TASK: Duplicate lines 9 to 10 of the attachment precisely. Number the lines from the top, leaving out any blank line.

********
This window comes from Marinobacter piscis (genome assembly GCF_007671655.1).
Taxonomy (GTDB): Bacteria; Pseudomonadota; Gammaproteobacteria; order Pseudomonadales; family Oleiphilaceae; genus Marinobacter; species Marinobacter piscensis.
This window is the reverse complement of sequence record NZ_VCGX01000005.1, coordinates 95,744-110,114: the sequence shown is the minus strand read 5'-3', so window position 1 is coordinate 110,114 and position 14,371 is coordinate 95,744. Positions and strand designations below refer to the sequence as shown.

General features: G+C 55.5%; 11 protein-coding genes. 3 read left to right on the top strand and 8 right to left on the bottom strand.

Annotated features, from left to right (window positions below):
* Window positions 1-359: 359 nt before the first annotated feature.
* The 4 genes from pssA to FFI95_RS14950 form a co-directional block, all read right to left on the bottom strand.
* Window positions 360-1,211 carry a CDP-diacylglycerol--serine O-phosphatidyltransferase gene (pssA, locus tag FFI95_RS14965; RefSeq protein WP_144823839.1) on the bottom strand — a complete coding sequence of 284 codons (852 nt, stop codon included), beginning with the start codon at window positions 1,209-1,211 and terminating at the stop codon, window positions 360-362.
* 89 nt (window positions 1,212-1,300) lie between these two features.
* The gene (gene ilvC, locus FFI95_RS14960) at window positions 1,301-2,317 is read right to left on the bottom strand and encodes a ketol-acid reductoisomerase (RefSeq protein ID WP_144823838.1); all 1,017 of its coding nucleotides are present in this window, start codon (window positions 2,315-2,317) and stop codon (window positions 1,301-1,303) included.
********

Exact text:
* 89 nt (window positions 1,212-1,300) lie between these two features.
* The gene (gene ilvC, locus FFI95_RS14960) at window positions 1,301-2,317 is read right to left on the bottom strand and encodes a ketol-acid reductoisomerase (RefSeq protein ID WP_144823838.1); all 1,017 of its coding nucleotides are present in this window, start codon (window positions 2,315-2,317) and stop codon (window positions 1,301-1,303) included.